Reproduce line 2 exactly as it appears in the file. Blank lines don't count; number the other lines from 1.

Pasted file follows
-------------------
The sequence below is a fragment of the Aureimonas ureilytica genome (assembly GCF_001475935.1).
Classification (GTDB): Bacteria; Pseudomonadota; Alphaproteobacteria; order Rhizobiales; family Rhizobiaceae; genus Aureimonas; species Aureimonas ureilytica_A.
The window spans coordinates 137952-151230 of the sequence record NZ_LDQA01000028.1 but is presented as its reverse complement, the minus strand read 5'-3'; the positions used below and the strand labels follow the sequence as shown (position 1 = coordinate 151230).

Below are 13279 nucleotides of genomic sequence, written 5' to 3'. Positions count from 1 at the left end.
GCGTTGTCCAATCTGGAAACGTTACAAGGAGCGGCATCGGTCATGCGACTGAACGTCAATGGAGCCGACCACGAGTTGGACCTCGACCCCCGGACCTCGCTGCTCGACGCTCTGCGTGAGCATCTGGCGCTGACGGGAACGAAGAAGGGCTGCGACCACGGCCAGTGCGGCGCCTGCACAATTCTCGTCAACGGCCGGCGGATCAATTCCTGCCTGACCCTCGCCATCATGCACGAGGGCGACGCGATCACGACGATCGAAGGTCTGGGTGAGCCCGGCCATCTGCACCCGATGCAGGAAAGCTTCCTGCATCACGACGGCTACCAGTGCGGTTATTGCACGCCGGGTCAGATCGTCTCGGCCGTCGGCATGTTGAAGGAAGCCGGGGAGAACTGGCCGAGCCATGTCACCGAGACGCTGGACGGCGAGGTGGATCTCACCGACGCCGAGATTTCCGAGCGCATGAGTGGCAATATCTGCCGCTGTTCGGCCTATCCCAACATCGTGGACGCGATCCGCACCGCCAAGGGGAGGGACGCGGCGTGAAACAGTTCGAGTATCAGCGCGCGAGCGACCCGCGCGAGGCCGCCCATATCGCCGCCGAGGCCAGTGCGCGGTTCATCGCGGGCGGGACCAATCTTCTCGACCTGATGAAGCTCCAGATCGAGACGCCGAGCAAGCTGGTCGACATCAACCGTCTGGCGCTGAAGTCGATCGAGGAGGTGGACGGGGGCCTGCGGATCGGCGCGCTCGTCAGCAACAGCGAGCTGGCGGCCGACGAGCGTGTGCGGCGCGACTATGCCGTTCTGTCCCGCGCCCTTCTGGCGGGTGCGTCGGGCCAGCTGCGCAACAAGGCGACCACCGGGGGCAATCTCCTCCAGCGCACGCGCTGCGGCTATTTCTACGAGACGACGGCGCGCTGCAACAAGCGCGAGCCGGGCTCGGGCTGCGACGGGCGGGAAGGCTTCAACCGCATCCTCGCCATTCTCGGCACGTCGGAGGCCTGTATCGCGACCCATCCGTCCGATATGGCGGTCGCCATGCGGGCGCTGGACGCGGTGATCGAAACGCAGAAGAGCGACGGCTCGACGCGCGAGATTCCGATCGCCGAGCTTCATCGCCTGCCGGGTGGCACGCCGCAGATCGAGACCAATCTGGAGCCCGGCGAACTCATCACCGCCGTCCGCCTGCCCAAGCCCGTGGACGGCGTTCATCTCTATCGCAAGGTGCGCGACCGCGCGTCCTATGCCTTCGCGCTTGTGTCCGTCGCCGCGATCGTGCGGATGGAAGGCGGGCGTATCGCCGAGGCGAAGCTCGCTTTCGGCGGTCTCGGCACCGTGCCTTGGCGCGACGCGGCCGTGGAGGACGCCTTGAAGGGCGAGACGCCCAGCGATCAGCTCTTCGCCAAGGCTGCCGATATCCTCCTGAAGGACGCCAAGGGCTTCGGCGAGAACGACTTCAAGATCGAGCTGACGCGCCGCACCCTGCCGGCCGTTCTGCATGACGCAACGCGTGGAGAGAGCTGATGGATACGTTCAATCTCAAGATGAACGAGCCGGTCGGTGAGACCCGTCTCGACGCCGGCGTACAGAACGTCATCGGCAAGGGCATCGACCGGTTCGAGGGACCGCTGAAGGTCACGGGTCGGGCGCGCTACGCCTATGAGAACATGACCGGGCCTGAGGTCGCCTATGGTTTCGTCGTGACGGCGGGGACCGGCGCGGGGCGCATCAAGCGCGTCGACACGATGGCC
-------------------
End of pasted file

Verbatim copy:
Classification (GTDB): Bacteria; Pseudomonadota; Alphaproteobacteria; order Rhizobiales; family Rhizobiaceae; genus Aureimonas; species Aureimonas ureilytica_A.